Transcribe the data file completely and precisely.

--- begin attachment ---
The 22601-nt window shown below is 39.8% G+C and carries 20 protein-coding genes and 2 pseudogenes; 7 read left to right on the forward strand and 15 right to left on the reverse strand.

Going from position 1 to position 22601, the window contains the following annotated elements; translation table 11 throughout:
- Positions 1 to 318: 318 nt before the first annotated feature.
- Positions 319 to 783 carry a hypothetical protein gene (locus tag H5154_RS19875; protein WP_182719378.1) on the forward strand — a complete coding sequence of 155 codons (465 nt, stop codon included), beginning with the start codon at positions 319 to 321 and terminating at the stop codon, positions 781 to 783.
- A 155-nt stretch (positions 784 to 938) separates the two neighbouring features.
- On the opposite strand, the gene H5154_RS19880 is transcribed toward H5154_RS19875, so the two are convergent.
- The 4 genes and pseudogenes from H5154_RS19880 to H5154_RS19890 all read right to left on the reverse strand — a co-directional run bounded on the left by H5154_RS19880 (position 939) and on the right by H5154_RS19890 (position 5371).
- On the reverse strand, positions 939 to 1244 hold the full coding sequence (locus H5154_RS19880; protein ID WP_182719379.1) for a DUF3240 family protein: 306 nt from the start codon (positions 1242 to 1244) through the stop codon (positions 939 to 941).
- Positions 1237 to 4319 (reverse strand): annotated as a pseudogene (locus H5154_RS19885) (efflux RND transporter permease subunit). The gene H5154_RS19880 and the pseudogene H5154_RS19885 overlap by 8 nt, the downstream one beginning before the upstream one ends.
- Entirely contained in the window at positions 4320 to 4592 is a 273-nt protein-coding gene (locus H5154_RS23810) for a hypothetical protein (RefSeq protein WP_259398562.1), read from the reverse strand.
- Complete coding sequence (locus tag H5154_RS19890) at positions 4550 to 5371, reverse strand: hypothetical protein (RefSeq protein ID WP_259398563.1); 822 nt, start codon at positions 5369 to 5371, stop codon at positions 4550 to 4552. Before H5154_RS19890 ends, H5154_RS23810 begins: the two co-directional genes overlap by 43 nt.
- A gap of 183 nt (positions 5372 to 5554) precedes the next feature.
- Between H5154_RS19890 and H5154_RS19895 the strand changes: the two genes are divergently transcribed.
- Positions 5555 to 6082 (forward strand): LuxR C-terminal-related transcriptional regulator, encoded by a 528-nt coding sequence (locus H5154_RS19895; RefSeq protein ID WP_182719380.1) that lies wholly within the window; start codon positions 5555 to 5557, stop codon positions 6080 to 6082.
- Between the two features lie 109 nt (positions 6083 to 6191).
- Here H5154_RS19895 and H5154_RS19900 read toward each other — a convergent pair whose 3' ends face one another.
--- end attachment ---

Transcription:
The 22601-nt window shown below is 39.8% G+C and carries 20 protein-coding genes and 2 pseudogenes; 7 read left to right on the forward strand and 15 right to left on the reverse strand.

Going from position 1 to position 22601, the window contains the following annotated elements; translation table 11 throughout:
- Positions 1 to 318: 318 nt before the first annotated feature.
- Positions 319 to 783 carry a hypothetical protein gene (locus tag H5154_RS19875; protein WP_182719378.1) on the forward strand — a complete coding sequence of 155 codons (465 nt, stop codon included), beginning with the start codon at positions 319 to 321 and terminating at the stop codon, positions 781 to 783.
- A 155-nt stretch (positions 784 to 938) separates the two neighbouring features.
- On the opposite strand, the gene H5154_RS19880 is transcribed toward H5154_RS19875, so the two are convergent.
- The 4 genes and pseudogenes from H5154_RS19880 to H5154_RS19890 all read right to left on the reverse strand — a co-directional run bounded on the left by H5154_RS19880 (position 939) and on the right by H5154_RS19890 (position 5371).
- On the reverse strand, positions 939 to 1244 hold the full coding sequence (locus H5154_RS19880; protein ID WP_182719379.1) for a DUF3240 family protein: 306 nt from the start codon (positions 1242 to 1244) through the stop codon (positions 939 to 941).
- Positions 1237 to 4319 (reverse strand): annotated as a pseudogene (locus H5154_RS19885) (efflux RND transporter permease subunit). The gene H5154_RS19880 and the pseudogene H5154_RS19885 overlap by 8 nt, the downstream one beginning before the upstream one ends.
- Entirely contained in the window at positions 4320 to 4592 is a 273-nt protein-coding gene (locus H5154_RS23810) for a hypothetical protein (RefSeq protein WP_259398562.1), read from the reverse strand.
- Complete coding sequence (locus tag H5154_RS19890) at positions 4550 to 5371, reverse strand: hypothetical protein (RefSeq protein ID WP_259398563.1); 822 nt, start codon at positions 5369 to 5371, stop codon at positions 4550 to 4552. Before H5154_RS19890 ends, H5154_RS23810 begins: the two co-directional genes overlap by 43 nt.
- A gap of 183 nt (positions 5372 to 5554) precedes the next feature.
- Between H5154_RS19890 and H5154_RS19895 the strand changes: the two genes are divergently transcribed.
- Positions 5555 to 6082 (forward strand): LuxR C-terminal-related transcriptional regulator, encoded by a 528-nt coding sequence (locus H5154_RS19895; RefSeq protein ID WP_182719380.1) that lies wholly within the window; start codon positions 5555 to 5557, stop codon positions 6080 to 6082.
- Between the two features lie 109 nt (positions 6083 to 6191).
- Here H5154_RS19895 and H5154_RS19900 read toward each other — a convergent pair whose 3' ends face one another.